Atherton recorded some striking albums during the 1990's that hold much appeal to ambient and downtempo fans. Classically trained but adept on a wide range of folk and ethnic instruments, his textural invention and sense of colour are in abundance on these releases.
country of origin:
World music, contemporary classical, ethno ambient
70's - 00's
- Windshift (1990, ABC Records)
- Bloodwood [with Alan Dargin] (1991, Natural Symphonies)
- Shoalhaven Rise [with Riley Lee & Michael Askill] (1995, Black Sun)
- Cross & Hatch [with Alan Dargin] (1997, Black Sun)
- Ankh: The Sound Of Ancient Egypt (1998, Celestial Harmonies)
Reviewed by Mike G
During its peak years from the 1970's to the 1990's, American label Celestial Harmonies and its founder Erkhart Rahn roamed far and wide in search of fresh, exotic and contemplative sounds. Rahn's travels included Australia, where he discovered and nurtured some outstanding talents who otherwise probably would have remained unknown outside their home country. One of those talents was Michael Atherton.
In between his time spent in academic roles and playing concerts with various Australian ensembles since the 1970's, the highly versatile Atherton recorded some striking albums during the 1990's that hold much appeal to ambient and downtempo fans. Classically trained but adept on a wide range of folk and ethnic instruments, his textural invention and sense of colour are in abundance on these releases.
Bloodwood (1991) features acclaimed didgeridoo exponent Alan Dargin inspiring his collaborator in all kinds of stimulating ways; didge and Ry Cooder-ish slide guitar on "Storm Warning"; didge and looped Asian percussion on "Going To Town". Cross & Hatch (1997) was also recorded with Dargin and features mostly new material but this time the blending is more refined, the rhythms more exotic. Some of the drone-based pieces compare favourably to the striking synthesis of electronics and aboriginal Australian music achieved by U.S. electronic composer Steve Roach on his dark ambient classic Dreamtime Return (1988).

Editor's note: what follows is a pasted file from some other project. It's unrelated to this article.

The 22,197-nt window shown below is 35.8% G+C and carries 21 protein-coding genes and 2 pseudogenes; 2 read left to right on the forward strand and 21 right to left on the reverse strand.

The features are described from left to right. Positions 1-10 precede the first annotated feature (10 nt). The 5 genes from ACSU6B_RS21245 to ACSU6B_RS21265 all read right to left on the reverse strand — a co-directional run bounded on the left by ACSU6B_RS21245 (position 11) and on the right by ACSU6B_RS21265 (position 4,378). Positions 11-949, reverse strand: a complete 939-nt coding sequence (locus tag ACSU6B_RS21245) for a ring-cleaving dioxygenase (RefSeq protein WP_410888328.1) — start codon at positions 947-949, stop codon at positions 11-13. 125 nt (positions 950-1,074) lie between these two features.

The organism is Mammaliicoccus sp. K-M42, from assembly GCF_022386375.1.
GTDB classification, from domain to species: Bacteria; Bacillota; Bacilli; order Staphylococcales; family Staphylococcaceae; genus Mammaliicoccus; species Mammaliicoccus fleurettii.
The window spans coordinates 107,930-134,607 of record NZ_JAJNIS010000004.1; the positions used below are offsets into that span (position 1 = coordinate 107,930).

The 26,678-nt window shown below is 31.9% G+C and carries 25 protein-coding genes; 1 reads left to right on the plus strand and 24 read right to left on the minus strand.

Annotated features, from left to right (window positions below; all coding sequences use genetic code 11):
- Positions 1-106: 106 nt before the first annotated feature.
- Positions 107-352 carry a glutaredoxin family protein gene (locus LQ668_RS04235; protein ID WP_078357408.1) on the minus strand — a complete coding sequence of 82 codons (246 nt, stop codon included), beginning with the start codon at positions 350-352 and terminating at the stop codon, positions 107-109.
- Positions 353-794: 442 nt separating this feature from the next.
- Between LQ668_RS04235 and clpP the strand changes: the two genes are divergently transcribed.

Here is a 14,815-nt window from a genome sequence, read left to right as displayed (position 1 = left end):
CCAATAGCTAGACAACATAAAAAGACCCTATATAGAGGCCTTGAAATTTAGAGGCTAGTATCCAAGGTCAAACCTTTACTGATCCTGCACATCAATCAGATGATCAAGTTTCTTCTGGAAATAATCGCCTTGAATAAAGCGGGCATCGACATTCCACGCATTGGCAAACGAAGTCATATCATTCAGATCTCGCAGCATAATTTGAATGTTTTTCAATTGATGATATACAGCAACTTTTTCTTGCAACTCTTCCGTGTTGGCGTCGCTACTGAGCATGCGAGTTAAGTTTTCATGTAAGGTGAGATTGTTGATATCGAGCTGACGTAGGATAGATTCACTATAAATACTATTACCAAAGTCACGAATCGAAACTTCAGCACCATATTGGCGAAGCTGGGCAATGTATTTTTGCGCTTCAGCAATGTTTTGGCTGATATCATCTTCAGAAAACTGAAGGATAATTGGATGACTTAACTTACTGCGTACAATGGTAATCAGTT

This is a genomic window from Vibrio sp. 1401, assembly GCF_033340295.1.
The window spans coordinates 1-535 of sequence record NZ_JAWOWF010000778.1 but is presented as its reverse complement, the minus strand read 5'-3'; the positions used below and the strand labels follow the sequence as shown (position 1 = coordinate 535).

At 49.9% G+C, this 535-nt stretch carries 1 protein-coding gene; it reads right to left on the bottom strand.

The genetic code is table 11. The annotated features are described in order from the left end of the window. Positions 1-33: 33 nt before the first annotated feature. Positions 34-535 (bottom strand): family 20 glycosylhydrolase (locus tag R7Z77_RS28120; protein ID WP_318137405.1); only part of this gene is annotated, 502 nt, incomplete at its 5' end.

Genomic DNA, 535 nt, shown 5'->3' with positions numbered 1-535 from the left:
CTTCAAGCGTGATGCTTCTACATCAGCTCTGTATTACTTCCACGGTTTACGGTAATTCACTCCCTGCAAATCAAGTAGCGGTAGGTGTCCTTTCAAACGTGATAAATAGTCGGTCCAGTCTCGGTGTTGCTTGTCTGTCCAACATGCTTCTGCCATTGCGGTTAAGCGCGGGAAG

But much of Atherton's music is not so obviously Australian. Shoalhaven Rise (1995), recorded with Zen flautist Riley Lee and percussionist Michael Askill, was one of the finest ethno-ambient albums of the 1990's and yet it isn't at all electronic: quite unusual for that genre. It's highly eclectic, full of nuances and subtle textures, and featured on a couple of exceptional tracks ("Golden Mean" the most notable) is the most feather-soft electric bass guitar you could ever imagine courtesy of Askill's brother Daniel. Windshift (1990) is a spirited album of ethno-ambient folk music, with the gorgeous sound of pan pipes and pan flute featured prominently. Far removed from new age clichés, Atherton explores the full range of those instruments with impressive results.
But for sheer evocative power, Ankh: The Sound Of Ancient Egypt (1998) is the pick of the bunch. The album's carefully crafted organic sound design reflects Atherton's attempts to recreate the music of a early Egypt, a culture whose music was never actually written down. Using only descriptions of instruments, paintings and historical anecdotes as background, Atherton and his supporting musicians succeed brilliantly in capturing an atmosphere, playing a variety of handmade flutes, trumpets, harps and percussion gathered from North Africa and the Middle East and taking a necessarily intuitive approach to the compositions.